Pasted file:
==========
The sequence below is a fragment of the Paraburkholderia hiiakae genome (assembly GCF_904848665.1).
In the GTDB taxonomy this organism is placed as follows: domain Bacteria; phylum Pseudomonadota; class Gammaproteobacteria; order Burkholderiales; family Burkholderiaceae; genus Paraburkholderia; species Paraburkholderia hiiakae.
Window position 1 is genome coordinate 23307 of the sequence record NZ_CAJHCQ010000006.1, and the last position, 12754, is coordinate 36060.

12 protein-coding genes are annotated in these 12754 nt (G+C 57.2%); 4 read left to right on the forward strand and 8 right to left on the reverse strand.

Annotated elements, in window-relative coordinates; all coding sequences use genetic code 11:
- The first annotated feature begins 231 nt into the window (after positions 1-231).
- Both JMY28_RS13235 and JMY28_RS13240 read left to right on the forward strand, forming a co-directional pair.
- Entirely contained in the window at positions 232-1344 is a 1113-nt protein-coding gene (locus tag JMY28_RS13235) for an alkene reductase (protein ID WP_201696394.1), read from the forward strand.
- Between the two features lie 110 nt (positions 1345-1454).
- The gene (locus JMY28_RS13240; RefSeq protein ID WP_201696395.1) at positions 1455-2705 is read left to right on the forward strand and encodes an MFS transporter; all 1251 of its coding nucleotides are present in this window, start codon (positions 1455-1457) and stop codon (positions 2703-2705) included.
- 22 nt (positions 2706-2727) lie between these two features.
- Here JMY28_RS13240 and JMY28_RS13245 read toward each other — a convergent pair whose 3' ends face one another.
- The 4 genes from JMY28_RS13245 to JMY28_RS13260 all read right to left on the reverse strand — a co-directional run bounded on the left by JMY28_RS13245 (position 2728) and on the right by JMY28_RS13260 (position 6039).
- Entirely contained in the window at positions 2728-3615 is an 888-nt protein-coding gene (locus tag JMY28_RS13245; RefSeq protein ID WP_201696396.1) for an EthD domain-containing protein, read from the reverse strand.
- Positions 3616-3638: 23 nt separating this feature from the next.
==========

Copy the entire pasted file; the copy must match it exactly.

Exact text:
The sequence below is a fragment of the Paraburkholderia hiiakae genome (assembly GCF_904848665.1).
In the GTDB taxonomy this organism is placed as follows: domain Bacteria; phylum Pseudomonadota; class Gammaproteobacteria; order Burkholderiales; family Burkholderiaceae; genus Paraburkholderia; species Paraburkholderia hiiakae.
Window position 1 is genome coordinate 23307 of the sequence record NZ_CAJHCQ010000006.1, and the last position, 12754, is coordinate 36060.

12 protein-coding genes are annotated in these 12754 nt (G+C 57.2%); 4 read left to right on the forward strand and 8 right to left on the reverse strand.

Annotated elements, in window-relative coordinates; all coding sequences use genetic code 11:
- The first annotated feature begins 231 nt into the window (after positions 1-231).
- Both JMY28_RS13235 and JMY28_RS13240 read left to right on the forward strand, forming a co-directional pair.
- Entirely contained in the window at positions 232-1344 is a 1113-nt protein-coding gene (locus tag JMY28_RS13235) for an alkene reductase (protein ID WP_201696394.1), read from the forward strand.
- Between the two features lie 110 nt (positions 1345-1454).
- The gene (locus JMY28_RS13240; RefSeq protein ID WP_201696395.1) at positions 1455-2705 is read left to right on the forward strand and encodes an MFS transporter; all 1251 of its coding nucleotides are present in this window, start codon (positions 1455-1457) and stop codon (positions 2703-2705) included.
- 22 nt (positions 2706-2727) lie between these two features.
- Here JMY28_RS13240 and JMY28_RS13245 read toward each other — a convergent pair whose 3' ends face one another.
- The 4 genes from JMY28_RS13245 to JMY28_RS13260 all read right to left on the reverse strand — a co-directional run bounded on the left by JMY28_RS13245 (position 2728) and on the right by JMY28_RS13260 (position 6039).
- Entirely contained in the window at positions 2728-3615 is an 888-nt protein-coding gene (locus tag JMY28_RS13245; RefSeq protein ID WP_201696396.1) for an EthD domain-containing protein, read from the reverse strand.
- Positions 3616-3638: 23 nt separating this feature from the next.